Traditionally, it was thought that low intensity exercise was more beneficial for fat loss
than high intensity exercise. And for good reason since physiologically the body burns a greater percentage of fat calories is at a lower intensity. It was therefore thought that this equated to more fat loss.

However, this line of thinking failed to consider the fact that even though high intensity exercise might have a relatively lower percentage of fat calories expended, more total calories are expended during high intensity exercise for a given duration.

This, in turn, would increase the absolute number of fat calories expended during exercise of a given duration. In addition, low intensity exercise fails to increase the excess post-exercise oxygen consumption (EPOC), or as I like to call it – the “afterburn”, as greatly as high intensity exercise, especially high intensity exercise of longer durations.

A greater EPOC or “afterburn” leads to an increase in calories expended following the conclusion of the exercise bout. As exercise intensity increases, the magnitude and duration of the “afterburn” increases.

This has been shown in numerous studies. For instance, a study in the journal Metabolism, had subjects complete exercise bouts at intensities of 29%, 50% and 75% of their VO2max for a period of 80 minutes. The greatest EPOC was reported following the highest exercise intensity (75% VO2max) with 30 liters of oxygen consumed or 150 calories burned.

(Note: it is well understood in all exercise physiology and nutrition texts that for every liter of oxygen consumed, approximately 5 calories are burned.)

Additionally, the duration of EPOC following the highest intensity exercise was significantly longer when compared to the lower-intensity bouts (10.5 hours versus 0.3 and 3.3 hours). That’s an astounding difference!

Now some people might say that 150 calories over the course of 10 hours isn’t very significant. This may be true but it becomes very significant when this type of training becomes part of your fitness routine. Assuming everything else to be the same, an extra 150 calories burned at rest on a daily basis would equate to a 1 lb fat loss every 23 days!

Exercise Intensity and Your Resting Metabolic Rate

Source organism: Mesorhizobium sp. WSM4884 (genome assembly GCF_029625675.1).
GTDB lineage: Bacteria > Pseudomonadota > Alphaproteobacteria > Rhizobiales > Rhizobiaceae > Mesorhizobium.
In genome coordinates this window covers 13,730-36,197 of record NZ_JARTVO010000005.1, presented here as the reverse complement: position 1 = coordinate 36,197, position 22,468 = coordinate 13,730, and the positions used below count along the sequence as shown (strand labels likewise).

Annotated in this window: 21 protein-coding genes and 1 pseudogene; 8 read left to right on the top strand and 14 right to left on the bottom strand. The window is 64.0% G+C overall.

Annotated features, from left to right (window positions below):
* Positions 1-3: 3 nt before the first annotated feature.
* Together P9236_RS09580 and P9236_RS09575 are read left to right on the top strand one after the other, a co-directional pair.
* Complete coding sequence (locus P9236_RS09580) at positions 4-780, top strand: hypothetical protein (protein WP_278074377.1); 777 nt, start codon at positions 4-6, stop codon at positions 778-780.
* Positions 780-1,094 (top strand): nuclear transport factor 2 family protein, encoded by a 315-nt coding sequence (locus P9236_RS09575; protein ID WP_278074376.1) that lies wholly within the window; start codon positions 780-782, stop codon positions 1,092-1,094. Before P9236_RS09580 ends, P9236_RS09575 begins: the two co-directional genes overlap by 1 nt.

The most important aspect of how high intensity exercise causes weight and fat loss does
not necessarily occur during the exercise itself. A higher exercise intensity can also cause an acute increase in resting metabolic rate (RMR) for up to 24 hours post-exercise (as shown by Bielinski and colleagues in a study in the American Journal of Clinical Nutrition). An increase in RMR will automatically increase caloric expenditure throughout the day since your RMR accounts for up to 75% of your total daily energy expenditure.

Additionally, even though high intensity exercise does not use as much relative fat as a fuel source during exercise, fat is burned to a greater extent following exercise in order to replenish the glycogen stores depleted during the high intensity exercise.

What Role Does Caloric Restritcion Play in Fat Loss?

Some researchers have concluded that exercise without caloric restriction is not an effective means of absolute weight loss because exercise preserves or, in the case of resistance or high intensity cardiovascular exercise, increases fat-free mass. Reduce the number of calories coming and increase the amount of calories you expend and your weight loss becomes a whole lot easier.

Researchers, such as those from a 1995 study in the Journal of the American Dietetic Association, have also found that high intensity exercise facilitates fat loss as well as preserving fat-free mass at a greater rate than low intensity exercise. One of the reasons for this is that high intensity exercise promotes the release of growth hormone - a hormone necessary for muscle development. Furthermore, high intensity exercise, unlike extreme duration low intensity cardio, does not allow you to exercise for excessive durations that could potentially cause the body to tap into muscle protein reserves for fuel.


Bielinski, R., Schutz, Y., & Jéquier, E. (1985). Energy metabolism during the postexercise recovery in man. American Journal of Clinical Nutrition, 42, 69-82.

Grediagin, A., Cody, M., Rupp, J., Benardot, D., & Shern, R. (1995). Exercise intensity does not effect body composition change in untrained, moderately overfat women. Journal of the American Dietetic Association, 95, 661-665.

McArdle, W. D., Katch, F. I., & Katch, V. L. (1996). Exercise physiology: Energy, nutrition, and human performance (4th ed.; pp. 151-152, 408-411, 541-542). Baltimore: Williams & Wilkins.

Author's Bio: 

Fitness and Fat Loss Expert, Yuri Elkaim helps millions of busy health conscious individuals lose fat while sculpting lean muscle with just 3 short enjoyable workouts a week. Watch his new You Tube Video for a terrific metabolism-boosting circuit training workout! And as a special bonus, you'll receive a FREE special offer to receive one of Yuri’s FREE Fitter U™ fat-burning workouts to help you create a smokin’ lean and fit body!